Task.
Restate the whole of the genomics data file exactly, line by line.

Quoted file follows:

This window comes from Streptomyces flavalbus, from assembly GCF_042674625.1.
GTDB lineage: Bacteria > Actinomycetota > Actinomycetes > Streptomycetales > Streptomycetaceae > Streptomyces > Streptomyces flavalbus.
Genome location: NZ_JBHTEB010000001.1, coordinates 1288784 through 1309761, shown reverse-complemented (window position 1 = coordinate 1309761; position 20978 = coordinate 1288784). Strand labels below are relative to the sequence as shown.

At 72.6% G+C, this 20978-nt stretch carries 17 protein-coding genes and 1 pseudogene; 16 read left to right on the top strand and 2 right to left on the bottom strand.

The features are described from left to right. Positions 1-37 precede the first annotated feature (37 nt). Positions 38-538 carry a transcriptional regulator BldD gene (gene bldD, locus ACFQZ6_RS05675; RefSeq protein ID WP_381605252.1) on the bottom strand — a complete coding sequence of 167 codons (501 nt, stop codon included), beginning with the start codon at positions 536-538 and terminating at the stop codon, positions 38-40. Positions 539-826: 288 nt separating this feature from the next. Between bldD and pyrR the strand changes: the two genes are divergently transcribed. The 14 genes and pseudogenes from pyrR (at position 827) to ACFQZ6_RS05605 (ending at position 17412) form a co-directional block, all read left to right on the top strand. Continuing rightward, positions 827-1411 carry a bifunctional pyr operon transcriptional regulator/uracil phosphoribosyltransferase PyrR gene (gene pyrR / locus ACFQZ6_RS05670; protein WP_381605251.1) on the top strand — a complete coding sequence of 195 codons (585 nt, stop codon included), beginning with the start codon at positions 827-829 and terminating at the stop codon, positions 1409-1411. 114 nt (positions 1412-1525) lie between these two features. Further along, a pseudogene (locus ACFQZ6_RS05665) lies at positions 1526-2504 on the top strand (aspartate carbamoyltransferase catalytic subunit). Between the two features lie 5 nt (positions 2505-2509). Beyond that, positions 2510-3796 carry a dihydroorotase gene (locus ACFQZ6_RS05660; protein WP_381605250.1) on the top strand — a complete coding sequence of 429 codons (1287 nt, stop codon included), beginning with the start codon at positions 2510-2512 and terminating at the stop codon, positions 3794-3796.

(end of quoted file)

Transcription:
This window comes from Streptomyces flavalbus, from assembly GCF_042674625.1.
GTDB lineage: Bacteria > Actinomycetota > Actinomycetes > Streptomycetales > Streptomycetaceae > Streptomyces > Streptomyces flavalbus.
Genome location: NZ_JBHTEB010000001.1, coordinates 1288784 through 1309761, shown reverse-complemented (window position 1 = coordinate 1309761; position 20978 = coordinate 1288784). Strand labels below are relative to the sequence as shown.

At 72.6% G+C, this 20978-nt stretch carries 17 protein-coding genes and 1 pseudogene; 16 read left to right on the top strand and 2 right to left on the bottom strand.

The features are described from left to right. Positions 1-37 precede the first annotated feature (37 nt). Positions 38-538 carry a transcriptional regulator BldD gene (gene bldD, locus ACFQZ6_RS05675; RefSeq protein ID WP_381605252.1) on the bottom strand — a complete coding sequence of 167 codons (501 nt, stop codon included), beginning with the start codon at positions 536-538 and terminating at the stop codon, positions 38-40. Positions 539-826: 288 nt separating this feature from the next. Between bldD and pyrR the strand changes: the two genes are divergently transcribed. The 14 genes and pseudogenes from pyrR (at position 827) to ACFQZ6_RS05605 (ending at position 17412) form a co-directional block, all read left to right on the top strand. Continuing rightward, positions 827-1411 carry a bifunctional pyr operon transcriptional regulator/uracil phosphoribosyltransferase PyrR gene (gene pyrR / locus ACFQZ6_RS05670; protein WP_381605251.1) on the top strand — a complete coding sequence of 195 codons (585 nt, stop codon included), beginning with the start codon at positions 827-829 and terminating at the stop codon, positions 1409-1411. 114 nt (positions 1412-1525) lie between these two features. Further along, a pseudogene (locus ACFQZ6_RS05665) lies at positions 1526-2504 on the top strand (aspartate carbamoyltransferase catalytic subunit). Between the two features lie 5 nt (positions 2505-2509). Beyond that, positions 2510-3796 carry a dihydroorotase gene (locus ACFQZ6_RS05660; protein WP_381605250.1) on the top strand — a complete coding sequence of 429 codons (1287 nt, stop codon included), beginning with the start codon at positions 2510-2512 and terminating at the stop codon, positions 3794-3796.